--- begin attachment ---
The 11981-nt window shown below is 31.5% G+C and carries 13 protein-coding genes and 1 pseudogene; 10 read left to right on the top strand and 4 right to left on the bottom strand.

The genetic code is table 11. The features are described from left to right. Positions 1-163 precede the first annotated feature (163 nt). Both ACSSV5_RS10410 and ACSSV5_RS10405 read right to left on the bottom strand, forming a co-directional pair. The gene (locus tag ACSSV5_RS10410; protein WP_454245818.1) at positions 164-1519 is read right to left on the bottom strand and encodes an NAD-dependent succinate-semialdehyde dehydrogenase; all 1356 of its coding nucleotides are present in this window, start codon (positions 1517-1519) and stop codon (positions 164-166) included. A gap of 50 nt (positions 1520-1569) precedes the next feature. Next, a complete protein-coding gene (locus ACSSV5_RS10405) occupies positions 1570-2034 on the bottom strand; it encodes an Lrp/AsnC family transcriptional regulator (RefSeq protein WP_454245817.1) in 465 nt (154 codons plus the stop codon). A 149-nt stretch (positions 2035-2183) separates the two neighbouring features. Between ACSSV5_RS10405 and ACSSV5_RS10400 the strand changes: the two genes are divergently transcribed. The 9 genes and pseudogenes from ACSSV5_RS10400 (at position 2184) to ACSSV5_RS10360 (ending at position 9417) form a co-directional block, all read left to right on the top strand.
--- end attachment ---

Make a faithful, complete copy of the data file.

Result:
The 11981-nt window shown below is 31.5% G+C and carries 13 protein-coding genes and 1 pseudogene; 10 read left to right on the top strand and 4 right to left on the bottom strand.

The genetic code is table 11. The features are described from left to right. Positions 1-163 precede the first annotated feature (163 nt). Both ACSSV5_RS10410 and ACSSV5_RS10405 read right to left on the bottom strand, forming a co-directional pair. The gene (locus tag ACSSV5_RS10410; protein WP_454245818.1) at positions 164-1519 is read right to left on the bottom strand and encodes an NAD-dependent succinate-semialdehyde dehydrogenase; all 1356 of its coding nucleotides are present in this window, start codon (positions 1517-1519) and stop codon (positions 164-166) included. A gap of 50 nt (positions 1520-1569) precedes the next feature. Next, a complete protein-coding gene (locus ACSSV5_RS10405) occupies positions 1570-2034 on the bottom strand; it encodes an Lrp/AsnC family transcriptional regulator (RefSeq protein WP_454245817.1) in 465 nt (154 codons plus the stop codon). A 149-nt stretch (positions 2035-2183) separates the two neighbouring features. Between ACSSV5_RS10405 and ACSSV5_RS10400 the strand changes: the two genes are divergently transcribed. The 9 genes and pseudogenes from ACSSV5_RS10400 (at position 2184) to ACSSV5_RS10360 (ending at position 9417) form a co-directional block, all read left to right on the top strand.